Anime has a long tradition of making shows about fighting. Dragon Ball Z, Street Fighter, S-Cry-Ed and many others exist in a genre that’s all about beating each other to a pulp. Some go beyond their conventions to be something special that fans remember for years and that hold a special place in their hearts, while other shows languish and stay stuck in the clichés that abound the genre. Baki the Grappler is unfortunately one that sits in the second group.
Our hero, thirteen year old Baki gets introduced at the start of the first episode in a way reminiscent of a western gunfighter; the only thing missing is wayward tumbleweed rolling through the frame. He’s headed towards a fight, not just an ordinary man-against-fellow-man fight, but a fight against one hundred men. He first takes out their top fighter, and from then on it’s on for young and old, and grappler Baki manages to take down thirty seven opponents before being overwhelmed by sheer weight of numbers and an intervention by the police.
From here the show takes a standard trajectory of Baki trying to gain strength to be a better fighter and whip more butt, which (strangely) includes choosing not to work with his coaches and scientists, fighting opponents better than he is and using his own his old man’s training style.
Weirdness follows when he challenges the welterweight champion of the world (champion of what I can’t recall being directly stated, but I’m lead to assume boxing) and gets his arse handed to him, which he then proceeds to cry about basically because it’s the first time he’s lost. However, didn’t he lose to the sixty three out of the hundred fighters that were still left standing earlier? The motivations and logic of this show don’t really click at this point.
Baki then goes off into the mountains to eat a lot of food, fights a huge ape creature that’s older than the mountain itself (by kicking it in the jewels and gouging out its eye) and then proceeds to make a meal out of it. Gross. And I’ll tell you what else is gross – flashbacks to Baki’s mum giving him a full on lip lock to encourage young Baki to get stronger. There’s something really Oedipus like going on there. What this has to do with the other flashbacks to Baki’s dad is not really explained, but it probably can’t be good. There is also some kind of mental telepathy going on between Baki and his mum, which also happens to coincide with Baki having what I can only describe as a mind-gasm.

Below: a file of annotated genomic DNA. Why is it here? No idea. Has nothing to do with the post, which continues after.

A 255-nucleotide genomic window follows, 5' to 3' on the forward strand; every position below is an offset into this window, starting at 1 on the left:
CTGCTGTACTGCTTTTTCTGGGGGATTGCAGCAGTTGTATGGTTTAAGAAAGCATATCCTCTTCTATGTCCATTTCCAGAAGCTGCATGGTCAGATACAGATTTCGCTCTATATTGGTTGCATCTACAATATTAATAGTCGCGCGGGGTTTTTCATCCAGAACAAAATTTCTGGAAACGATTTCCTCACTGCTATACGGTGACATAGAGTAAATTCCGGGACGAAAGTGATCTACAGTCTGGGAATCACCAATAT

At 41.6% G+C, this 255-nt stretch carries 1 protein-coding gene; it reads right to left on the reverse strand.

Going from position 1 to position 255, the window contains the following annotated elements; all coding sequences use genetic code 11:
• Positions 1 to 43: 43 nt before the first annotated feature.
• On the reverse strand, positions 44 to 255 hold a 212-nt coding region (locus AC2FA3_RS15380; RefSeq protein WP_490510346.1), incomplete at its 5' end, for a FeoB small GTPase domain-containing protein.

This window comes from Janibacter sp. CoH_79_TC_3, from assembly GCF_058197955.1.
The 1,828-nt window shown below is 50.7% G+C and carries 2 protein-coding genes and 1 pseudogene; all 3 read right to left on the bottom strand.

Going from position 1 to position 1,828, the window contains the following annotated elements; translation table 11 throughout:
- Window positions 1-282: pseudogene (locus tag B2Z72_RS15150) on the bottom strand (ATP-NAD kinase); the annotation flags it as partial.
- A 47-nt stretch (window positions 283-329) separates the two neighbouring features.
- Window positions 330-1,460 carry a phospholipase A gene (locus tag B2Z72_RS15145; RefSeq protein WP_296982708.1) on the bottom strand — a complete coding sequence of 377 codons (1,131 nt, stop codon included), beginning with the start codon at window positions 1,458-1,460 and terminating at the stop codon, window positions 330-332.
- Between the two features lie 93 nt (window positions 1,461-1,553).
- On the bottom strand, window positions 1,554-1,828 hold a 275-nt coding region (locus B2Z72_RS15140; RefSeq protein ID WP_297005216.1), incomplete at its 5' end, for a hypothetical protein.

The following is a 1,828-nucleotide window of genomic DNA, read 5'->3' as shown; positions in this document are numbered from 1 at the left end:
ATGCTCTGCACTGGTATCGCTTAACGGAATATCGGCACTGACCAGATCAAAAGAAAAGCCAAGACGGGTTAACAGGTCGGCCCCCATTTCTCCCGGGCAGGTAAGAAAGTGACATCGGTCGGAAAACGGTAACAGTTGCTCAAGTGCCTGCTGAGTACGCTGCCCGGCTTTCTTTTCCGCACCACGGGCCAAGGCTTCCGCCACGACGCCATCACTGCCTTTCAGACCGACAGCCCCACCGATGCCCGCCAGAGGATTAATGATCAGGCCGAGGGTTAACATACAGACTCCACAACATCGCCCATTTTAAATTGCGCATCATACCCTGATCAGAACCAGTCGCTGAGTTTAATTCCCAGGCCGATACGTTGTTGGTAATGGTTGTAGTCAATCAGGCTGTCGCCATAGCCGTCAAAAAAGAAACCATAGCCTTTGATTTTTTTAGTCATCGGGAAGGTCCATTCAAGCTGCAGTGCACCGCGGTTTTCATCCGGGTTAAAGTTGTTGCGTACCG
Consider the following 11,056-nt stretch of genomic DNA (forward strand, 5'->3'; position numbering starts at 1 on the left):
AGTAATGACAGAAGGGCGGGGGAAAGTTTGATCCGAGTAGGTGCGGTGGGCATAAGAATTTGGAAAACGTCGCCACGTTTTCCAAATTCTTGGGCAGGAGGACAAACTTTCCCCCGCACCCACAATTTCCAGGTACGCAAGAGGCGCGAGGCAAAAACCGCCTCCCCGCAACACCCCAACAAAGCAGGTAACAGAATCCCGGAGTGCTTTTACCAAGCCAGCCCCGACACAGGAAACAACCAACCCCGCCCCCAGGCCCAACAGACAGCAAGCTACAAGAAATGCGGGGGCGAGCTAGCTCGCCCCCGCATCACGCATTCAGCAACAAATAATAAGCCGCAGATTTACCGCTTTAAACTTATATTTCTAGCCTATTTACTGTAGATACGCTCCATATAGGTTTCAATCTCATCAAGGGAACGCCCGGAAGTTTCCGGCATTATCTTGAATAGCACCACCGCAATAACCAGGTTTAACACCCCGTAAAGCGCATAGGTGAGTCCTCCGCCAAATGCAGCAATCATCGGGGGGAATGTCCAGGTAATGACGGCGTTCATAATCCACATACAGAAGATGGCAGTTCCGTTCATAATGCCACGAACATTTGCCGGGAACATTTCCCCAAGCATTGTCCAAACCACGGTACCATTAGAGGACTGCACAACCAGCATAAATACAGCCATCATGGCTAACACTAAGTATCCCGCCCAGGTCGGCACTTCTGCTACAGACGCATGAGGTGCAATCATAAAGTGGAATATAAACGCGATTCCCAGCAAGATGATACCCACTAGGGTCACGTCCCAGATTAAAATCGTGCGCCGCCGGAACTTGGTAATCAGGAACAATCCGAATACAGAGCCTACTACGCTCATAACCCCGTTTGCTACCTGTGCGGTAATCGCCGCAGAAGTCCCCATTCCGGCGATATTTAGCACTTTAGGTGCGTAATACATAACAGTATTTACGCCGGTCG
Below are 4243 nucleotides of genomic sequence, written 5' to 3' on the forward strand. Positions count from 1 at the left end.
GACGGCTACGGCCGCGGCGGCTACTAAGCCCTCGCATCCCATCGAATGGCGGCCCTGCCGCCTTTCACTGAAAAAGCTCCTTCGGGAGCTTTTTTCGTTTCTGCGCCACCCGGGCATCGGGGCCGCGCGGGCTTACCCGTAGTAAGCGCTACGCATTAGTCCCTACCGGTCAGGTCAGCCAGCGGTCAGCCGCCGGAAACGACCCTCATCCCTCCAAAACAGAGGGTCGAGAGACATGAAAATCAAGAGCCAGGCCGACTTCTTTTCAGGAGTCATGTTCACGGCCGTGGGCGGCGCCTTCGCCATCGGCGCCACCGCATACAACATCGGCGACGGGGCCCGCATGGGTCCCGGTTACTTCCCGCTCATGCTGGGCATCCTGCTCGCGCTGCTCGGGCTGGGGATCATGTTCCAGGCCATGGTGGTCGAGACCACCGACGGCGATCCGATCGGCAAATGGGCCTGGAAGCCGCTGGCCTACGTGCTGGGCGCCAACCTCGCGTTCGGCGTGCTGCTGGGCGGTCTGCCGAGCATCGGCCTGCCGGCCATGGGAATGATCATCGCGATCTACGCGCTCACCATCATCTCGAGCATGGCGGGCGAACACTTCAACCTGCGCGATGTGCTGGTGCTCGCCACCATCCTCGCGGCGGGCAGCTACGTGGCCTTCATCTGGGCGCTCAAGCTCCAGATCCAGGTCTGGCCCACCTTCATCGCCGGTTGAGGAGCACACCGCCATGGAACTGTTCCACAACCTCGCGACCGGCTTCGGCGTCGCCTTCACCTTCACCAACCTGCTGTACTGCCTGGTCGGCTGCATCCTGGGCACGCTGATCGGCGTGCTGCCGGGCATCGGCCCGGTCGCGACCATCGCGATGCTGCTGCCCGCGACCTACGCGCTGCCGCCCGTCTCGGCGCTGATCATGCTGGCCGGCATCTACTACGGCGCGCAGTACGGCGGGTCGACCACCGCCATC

I believe the English voices over actors decided to not take this too seriously, which can be slightly evidenced by the cast commentary for episode one. I couldn’t help myself from laughing really hard for what felt like a minute when Baki – after taking on the huge yasha ape and giving it enough blows that it decided to walk away rather than risk more injury – wondered whether it was right to attack a creature that wanted nothing more than to live in harmony with nature.
The animation while not at a standard of the recent Ghost in the Shell series is easily better than Naruto or Pokemon, although most of the main characters seem animated with ‘parachute pants’. The technical quality of the disc is to be applauded for an amazing use of the multiple angle feature most DVD players provide. When playing the opening and closing credits there is an option to play either the English written credits or the original Japanese written credits on the fly using the angle button, so those that are purists at heart can watch it exactly as it would of appeared in Japan and those that aren’t, can watch in English.
At only four episodes I really can’t recommend Baki as a piece of stand out anime like an Evangelion or even Full Metal Panic, but as a piece of mindless fun that you can watch with a couple of mates while drinking beer and eating pizza, it can certainly fill that category, although twenty four episodes for the entire series may be a bit of a commitment even for your closest buddies.